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Getting Started: General Information

VPN and Cardinal Key

Connections to many Stanford computing resources, particularly from off-campus, will require authentication on Stanford’s Virtual Priavate Network (VPN). Instructions to download, install, and configure a VPN client are provided by UIT here:

UIT also provides the Cardinal Key service, which will streamline your login to many Stanford resources:

Installing an SSH client

Connections to CEES HPC and Tool Servers are made via Secure Shell (SHH).

Windows users may need to install a *nix VM client or similar applicattion. Examples include:

On Unix, Linux, MacOS, and other .nix systems, the ssh client is typically either installed as a standard component or or easily acquired. In most cases, it can be installed using a package manager. For example, in Debian, Ubuntu, and Mint (note: the exact syntax and package names may vary):

    $ apt-get update
    $ apt-get install ssh-client

will install an ssh client (note it may be necessary to run these commands using sudo elevated privileges).

    $ apt-get update
    $ apt-get install ssh-server

will install both ssh-client and ssh-server components.

On CentOS and other RedHad derivative distributions,

    yum -y install openssh-server openssh-clients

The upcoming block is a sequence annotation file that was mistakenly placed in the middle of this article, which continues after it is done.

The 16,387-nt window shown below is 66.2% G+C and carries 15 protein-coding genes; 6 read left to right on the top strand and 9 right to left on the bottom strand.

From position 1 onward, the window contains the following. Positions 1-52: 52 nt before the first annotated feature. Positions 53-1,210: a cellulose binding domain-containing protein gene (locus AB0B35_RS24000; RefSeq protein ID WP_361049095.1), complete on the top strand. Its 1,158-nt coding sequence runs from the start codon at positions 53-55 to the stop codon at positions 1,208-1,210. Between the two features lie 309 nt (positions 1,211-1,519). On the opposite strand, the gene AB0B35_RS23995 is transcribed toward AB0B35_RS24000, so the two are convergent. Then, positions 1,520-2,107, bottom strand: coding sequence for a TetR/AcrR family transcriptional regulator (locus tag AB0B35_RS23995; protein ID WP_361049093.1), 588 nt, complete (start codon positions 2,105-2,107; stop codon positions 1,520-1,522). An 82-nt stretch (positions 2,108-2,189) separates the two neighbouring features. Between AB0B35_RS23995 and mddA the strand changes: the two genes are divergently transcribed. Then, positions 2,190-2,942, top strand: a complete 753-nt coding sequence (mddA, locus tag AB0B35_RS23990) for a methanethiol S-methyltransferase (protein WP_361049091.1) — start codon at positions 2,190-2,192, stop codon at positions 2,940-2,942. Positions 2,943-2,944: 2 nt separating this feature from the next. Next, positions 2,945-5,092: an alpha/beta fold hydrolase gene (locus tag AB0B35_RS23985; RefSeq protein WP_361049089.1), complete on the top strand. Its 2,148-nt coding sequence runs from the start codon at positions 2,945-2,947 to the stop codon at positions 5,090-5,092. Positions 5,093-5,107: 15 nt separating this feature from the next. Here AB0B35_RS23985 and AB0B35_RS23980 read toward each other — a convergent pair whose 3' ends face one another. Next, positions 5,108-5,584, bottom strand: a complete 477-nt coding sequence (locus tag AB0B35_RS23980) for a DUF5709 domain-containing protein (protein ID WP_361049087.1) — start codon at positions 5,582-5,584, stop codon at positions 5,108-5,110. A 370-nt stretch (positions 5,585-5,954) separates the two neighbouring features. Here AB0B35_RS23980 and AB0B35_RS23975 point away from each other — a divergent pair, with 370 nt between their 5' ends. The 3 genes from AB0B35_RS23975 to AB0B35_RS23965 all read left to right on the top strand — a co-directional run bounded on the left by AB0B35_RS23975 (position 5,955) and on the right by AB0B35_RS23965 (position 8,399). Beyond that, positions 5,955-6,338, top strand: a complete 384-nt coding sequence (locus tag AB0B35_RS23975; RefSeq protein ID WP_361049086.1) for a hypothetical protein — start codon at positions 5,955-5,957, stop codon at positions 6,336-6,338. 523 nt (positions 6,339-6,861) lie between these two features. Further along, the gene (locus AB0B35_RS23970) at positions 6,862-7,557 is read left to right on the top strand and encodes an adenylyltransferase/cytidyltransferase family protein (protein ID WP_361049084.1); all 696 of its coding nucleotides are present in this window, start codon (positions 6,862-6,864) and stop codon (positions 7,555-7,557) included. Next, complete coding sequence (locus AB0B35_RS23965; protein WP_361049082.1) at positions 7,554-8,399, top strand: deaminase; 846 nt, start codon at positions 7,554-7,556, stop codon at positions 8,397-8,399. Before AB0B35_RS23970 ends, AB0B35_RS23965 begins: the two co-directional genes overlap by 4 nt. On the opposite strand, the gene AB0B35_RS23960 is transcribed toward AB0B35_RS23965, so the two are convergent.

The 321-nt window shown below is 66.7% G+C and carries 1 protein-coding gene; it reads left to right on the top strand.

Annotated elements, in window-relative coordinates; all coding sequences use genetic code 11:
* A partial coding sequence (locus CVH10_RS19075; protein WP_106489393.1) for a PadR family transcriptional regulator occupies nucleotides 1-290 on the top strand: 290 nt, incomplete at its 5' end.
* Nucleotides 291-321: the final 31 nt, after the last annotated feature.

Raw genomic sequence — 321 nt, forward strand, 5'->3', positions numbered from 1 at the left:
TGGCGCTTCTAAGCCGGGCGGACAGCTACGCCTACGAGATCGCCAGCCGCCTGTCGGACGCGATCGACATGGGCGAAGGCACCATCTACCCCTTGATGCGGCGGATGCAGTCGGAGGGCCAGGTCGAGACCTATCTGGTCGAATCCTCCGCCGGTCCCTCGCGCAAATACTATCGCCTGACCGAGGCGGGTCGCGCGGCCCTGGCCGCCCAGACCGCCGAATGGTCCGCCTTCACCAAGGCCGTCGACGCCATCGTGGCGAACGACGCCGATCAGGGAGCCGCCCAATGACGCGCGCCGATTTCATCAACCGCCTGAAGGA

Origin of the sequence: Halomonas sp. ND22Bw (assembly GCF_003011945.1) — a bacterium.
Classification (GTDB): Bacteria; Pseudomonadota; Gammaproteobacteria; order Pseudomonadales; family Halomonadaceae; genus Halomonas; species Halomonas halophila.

Software is available from three basic sources:

  1. Pre-installed, “always on,” libraries
  2. Modules libraries
  3. User installed software

Pre-installed software

These are libraries and programs that system administrators make available to all uers, all the time. They automatically load on login. These libraries may include default versions of software that can be superceeded by loading modules or custom SW installations.

Modules LIbraries:

Because some computational tasks can have very specific requirements, it can be challenging and resource intensive to (attempt to) construct a single, one-size-fits-all computing configuration. In order to cater to a large user-base, custom configurations are facilitated by loading user defined lists of code “modules”. This enables, for example, a user to load the newest, or perhaps an older verision of a software package A known to perform best with some other package B.

Typical module commands for most users will include,

  • module load <list of module names>: Load one or more module
  • module list : List loaded modules
  • module avail: Show a list of modules available to the system
  • module unload: Unload a module

An interactive workflow, for example, to load a specific version of Python might look like:

    $ module avail | grep python

To load Python 3.6,

    $ module load python/3.6

In a typical workflow, a user migh determine a list of necessary modules to execute a particular task, and then script those module load statements into the batch script, between the resource allocation and task execution (just as they would be run interactively).

User Installed Software: